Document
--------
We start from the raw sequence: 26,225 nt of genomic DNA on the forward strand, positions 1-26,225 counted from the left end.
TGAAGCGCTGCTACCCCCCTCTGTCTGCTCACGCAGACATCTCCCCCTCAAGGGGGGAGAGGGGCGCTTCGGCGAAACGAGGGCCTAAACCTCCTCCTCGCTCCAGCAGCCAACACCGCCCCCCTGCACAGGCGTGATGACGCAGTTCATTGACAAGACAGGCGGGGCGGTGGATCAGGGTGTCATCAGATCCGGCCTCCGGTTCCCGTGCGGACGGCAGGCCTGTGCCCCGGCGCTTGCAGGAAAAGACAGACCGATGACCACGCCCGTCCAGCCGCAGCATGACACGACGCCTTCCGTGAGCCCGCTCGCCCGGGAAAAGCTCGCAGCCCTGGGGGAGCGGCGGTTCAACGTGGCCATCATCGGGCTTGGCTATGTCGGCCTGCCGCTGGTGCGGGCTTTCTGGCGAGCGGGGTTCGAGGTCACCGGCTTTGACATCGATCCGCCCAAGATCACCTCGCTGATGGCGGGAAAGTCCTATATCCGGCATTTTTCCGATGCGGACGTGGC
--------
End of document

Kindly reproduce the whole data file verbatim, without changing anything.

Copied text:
We start from the raw sequence: 26,225 nt of genomic DNA on the forward strand, positions 1-26,225 counted from the left end.
TGAAGCGCTGCTACCCCCCTCTGTCTGCTCACGCAGACATCTCCCCCTCAAGGGGGGAGAGGGGCGCTTCGGCGAAACGAGGGCCTAAACCTCCTCCTCGCTCCAGCAGCCAACACCGCCCCCCTGCACAGGCGTGATGACGCAGTTCATTGACAAGACAGGCGGGGCGGTGGATCAGGGTGTCATCAGATCCGGCCTCCGGTTCCCGTGCGGACGGCAGGCCTGTGCCCCGGCGCTTGCAGGAAAAGACAGACCGATGACCACGCCCGTCCAGCCGCAGCATGACACGACGCCTTCCGTGAGCCCGCTCGCCCGGGAAAAGCTCGCAGCCCTGGGGGAGCGGCGGTTCAACGTGGCCATCATCGGGCTTGGCTATGTCGGCCTGCCGCTGGTGCGGGCTTTCTGGCGAGCGGGGTTCGAGGTCACCGGCTTTGACATCGATCCGCCCAAGATCACCTCGCTGATGGCGGGAAAGTCCTATATCCGGCATTTTTCCGATGCGGACGTGGC